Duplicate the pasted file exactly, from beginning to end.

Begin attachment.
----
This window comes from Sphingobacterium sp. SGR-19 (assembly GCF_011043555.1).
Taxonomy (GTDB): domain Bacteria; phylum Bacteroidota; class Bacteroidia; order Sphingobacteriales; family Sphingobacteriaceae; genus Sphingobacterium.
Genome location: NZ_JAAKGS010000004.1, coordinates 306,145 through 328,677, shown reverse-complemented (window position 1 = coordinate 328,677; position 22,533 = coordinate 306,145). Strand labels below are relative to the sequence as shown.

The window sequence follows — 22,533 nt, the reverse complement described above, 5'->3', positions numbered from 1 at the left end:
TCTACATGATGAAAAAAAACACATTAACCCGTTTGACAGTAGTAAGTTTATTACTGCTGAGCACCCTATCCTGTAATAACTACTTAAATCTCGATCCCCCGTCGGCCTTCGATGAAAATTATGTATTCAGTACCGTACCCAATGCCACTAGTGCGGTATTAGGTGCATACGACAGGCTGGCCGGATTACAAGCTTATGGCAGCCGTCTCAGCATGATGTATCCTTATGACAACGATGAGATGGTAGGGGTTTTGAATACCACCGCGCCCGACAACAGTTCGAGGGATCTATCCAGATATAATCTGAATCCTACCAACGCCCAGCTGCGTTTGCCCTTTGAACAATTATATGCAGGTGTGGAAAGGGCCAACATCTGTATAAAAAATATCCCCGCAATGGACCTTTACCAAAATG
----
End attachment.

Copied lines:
This window comes from Sphingobacterium sp. SGR-19 (assembly GCF_011043555.1).
Taxonomy (GTDB): domain Bacteria; phylum Bacteroidota; class Bacteroidia; order Sphingobacteriales; family Sphingobacteriaceae; genus Sphingobacterium.
Genome location: NZ_JAAKGS010000004.1, coordinates 306,145 through 328,677, shown reverse-complemented (window position 1 = coordinate 328,677; position 22,533 = coordinate 306,145). Strand labels below are relative to the sequence as shown.

The window sequence follows — 22,533 nt, the reverse complement described above, 5'->3', positions numbered from 1 at the left end:
TCTACATGATGAAAAAAAACACATTAACCCGTTTGACAGTAGTAAGTTTATTACTGCTGAGCACCCTATCCTGTAATAACTACTTAAATCTCGATCCCCCGTCGGCCTTCGATGAAAATTATGTATTCAGTACCGTACCCAATGCCACTAGTGCGGTATTAGGTGCATACGACAGGCTGGCCGGATTACAAGCTTATGGCAGCCGTCTCAGCATGATGTATCCTTATGACAACGATGAGATGGTAGGGGTTTTGAATACCACCGCGCCCGACAACAGTTCGAGGGATCTATCCAGATATAATCTGAATCCTACCAACGCCCAGCTGCGTTTGCCCTTTGAACAATTATATGCAGGTGTGGAAAGGGCCAACATCTGTATAAAAAATATCCCCGCAATGGACCTTTACCAAAATG